RE/ISLAMABAD In the wake of MQMs decision to sit on opposition benches, the PPP leadership is confident that the PML-N and the PML-Q will not support any no-confidence motion if moved in the National Assembly against PM Gilani by any of the opposition parties.
Reliable sources in the PPP told TheNation on Sunday that both the opposition parties had already reached an understanding with the PPP that they would not become part of any move to destabilise the present set up, while the ANP had openly said it would continue to support the prime minister.
They said neither the MQM nor the JUI-F would dare to bring no-confidence motion against Gilani because they knew that they would not find allies to support the move from amongst the PML-N and the PML-Q. The sources also quoted several statements of PML-N chief Mian Nawaz Sharif and central PML-Q leader Ch Pervaiz Elahi to substantiate the view that the two major parties wanted continuity.
Meanwhile, it has been decided at the top level that President Zardari will not ask Prime Minister Gilani to take fresh vote of confidence from the National Assembly despite the pressure by any side. The onus to prove that PM Gilani has lost majority in the House lies on those who are claiming so, said PPP Secretary Information Fauzia Wahab said while talking to TheNation.
She also disagreed with the opinion that the government had lost majority in the National Assembly after pulling out of one of the major coalition partners. PM Gilani is the only prime minister in countrys political history to have been elected unanimously; and as of now only 32 out of 342 members have decided to sit on opposition benches, she argued to substantiate her point that PM still enjoys support of majority of the members.
If any of the political parties having representation in the House thinks that the PM has lost the required support, it should prove this by bringing no-confidence motion against him, she challenged.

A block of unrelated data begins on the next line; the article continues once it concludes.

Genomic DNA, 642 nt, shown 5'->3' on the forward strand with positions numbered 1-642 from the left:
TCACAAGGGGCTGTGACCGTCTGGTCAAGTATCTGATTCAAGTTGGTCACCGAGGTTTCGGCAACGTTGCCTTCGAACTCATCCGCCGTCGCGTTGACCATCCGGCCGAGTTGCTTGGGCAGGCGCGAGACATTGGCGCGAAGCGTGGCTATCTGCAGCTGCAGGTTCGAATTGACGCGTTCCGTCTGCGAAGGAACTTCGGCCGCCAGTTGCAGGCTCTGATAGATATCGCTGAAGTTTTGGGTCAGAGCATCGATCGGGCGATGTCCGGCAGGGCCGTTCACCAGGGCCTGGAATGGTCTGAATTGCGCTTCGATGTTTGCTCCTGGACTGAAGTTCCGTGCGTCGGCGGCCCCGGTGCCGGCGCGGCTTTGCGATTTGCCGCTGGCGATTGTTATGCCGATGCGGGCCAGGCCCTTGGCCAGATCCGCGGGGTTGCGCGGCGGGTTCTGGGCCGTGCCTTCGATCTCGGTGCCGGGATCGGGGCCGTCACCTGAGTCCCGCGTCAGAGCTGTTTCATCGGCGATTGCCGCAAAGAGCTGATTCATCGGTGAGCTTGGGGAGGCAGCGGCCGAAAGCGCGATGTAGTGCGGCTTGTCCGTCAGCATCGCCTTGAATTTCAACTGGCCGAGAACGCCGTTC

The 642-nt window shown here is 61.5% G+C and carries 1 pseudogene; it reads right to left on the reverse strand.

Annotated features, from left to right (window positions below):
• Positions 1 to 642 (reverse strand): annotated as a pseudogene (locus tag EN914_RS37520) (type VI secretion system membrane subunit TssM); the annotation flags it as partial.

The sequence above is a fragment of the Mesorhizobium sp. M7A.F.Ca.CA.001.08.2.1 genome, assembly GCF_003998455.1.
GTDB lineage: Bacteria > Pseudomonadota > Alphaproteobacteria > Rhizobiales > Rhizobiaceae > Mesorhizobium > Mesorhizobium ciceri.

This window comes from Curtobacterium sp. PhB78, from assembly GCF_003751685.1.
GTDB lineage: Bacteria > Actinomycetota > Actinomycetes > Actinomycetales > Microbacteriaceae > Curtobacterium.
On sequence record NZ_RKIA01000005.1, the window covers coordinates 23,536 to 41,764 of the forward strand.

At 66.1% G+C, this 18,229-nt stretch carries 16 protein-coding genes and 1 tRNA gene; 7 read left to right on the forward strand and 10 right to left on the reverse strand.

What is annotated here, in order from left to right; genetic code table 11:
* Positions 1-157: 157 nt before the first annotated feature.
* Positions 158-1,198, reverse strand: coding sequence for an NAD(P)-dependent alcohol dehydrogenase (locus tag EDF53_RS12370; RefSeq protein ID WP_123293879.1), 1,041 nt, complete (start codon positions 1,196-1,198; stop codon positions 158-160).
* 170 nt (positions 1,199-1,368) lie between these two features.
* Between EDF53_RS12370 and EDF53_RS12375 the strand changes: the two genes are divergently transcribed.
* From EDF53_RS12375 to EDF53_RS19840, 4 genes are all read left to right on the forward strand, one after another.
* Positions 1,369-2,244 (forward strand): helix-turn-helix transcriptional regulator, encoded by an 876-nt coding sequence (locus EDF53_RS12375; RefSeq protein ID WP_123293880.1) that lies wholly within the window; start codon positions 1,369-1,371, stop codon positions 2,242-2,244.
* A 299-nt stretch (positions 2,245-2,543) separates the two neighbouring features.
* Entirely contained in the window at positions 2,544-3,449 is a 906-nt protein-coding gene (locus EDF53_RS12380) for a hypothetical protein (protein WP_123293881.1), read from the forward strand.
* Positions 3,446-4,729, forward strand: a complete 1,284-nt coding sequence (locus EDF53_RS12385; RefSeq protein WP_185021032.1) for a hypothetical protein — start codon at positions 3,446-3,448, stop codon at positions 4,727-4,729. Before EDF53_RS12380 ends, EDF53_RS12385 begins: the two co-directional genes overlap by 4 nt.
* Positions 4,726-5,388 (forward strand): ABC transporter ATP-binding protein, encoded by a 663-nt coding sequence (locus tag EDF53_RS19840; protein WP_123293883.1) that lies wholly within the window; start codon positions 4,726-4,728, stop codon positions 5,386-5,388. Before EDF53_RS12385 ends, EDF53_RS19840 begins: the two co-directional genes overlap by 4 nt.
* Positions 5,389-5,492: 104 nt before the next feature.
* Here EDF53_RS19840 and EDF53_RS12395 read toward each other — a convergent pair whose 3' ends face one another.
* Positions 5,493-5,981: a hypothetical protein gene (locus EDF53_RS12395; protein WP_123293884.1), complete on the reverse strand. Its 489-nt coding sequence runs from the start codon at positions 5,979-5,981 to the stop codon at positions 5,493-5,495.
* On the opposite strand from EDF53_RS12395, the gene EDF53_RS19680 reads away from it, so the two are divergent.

It is to be noted that under the current scenario, the Constitution provides two procedures to ask the prime minister to prove his majority in the House. One: the president may ask the PM to seek fresh vote of confidence from National Assembly, if, in his opinion, the PM does not command the confidence of majority of NA members (Article-91); and two: a resolution for a vote of no-confidence may be moved by not less than twenty per cent of the total membership of the National Assembly (Article-95).
The MQM and JUI-F together have just 32 members in a House of 342. They need the support of at least 68 members (20 per cent of 342) to move a non-confidence motion against the prime minister. Now it is quite clear that the two parties who have decided to sit on opposition benches are not in a position even to bring a no-confidence motion against the PM, which can only be moved and passed if the PML-N, 91 members, and the PML-Q with 51 legislators also join hands with them. Will these two parties or any one of them support any such move against the government? The answer is 'No as the things stand today.
Background interviews with the PPP leaders and sources aware of the developments taking place on this front informed The Nation that over the past couple of weeks the PPP leadership had been in contact with PML-N leaders, as people like Senator Mian Raza Rabbani, Khawaja Asif and some other key leaders from both sides were busy shuttling between the leadership of both the political parties to narrow down the widening mistrust and bring them closer for the collective benefit of the incumbent political dispensation.
The sources in the PPP claimed that ice on both sides had started melting, especially the dirty episode of exchange of barbs between the MQM and the PML-N leaders had pushed both sides closer, as PML-N had not come up with plain 'no on the PPPs request of support to the incumbent political system and sought time to discuss the matter with the core group in the party.
The sources in the PML-N say they want to see an end to the exploitative politics of pressure groups, which is neither in the interests of the country nor the political system.
These sources said following the washing of dirty linen by MQM and PML-N in open, President Asif Ali Zardari had talked to Mian Nawaz Sharif on telephone ostensibly to console him but actually he had sought his help for strengthening political system and to save the system from an imminent blackmail at the hands of MQM. Though Nawaz Sharif has not made any pledge, at the same time he has not said 'no to him.
The sources claim that both the parties are near to striking some common ground on the matter and the PML-N would likely bail PPP out from this tricky situation adding that ANP President Asfandyar Wali Khan had also played a role in softening the stance of Nawaz Sharif towards the government.
In another development, Premier Gilani would meet Punjab Chief Minister Mian Shahbaz Sharif today (Monday) to discuss the current political situation in the country, and surely, he would take up the issue of seeking PML-Ns support in keeping his coalition government intact.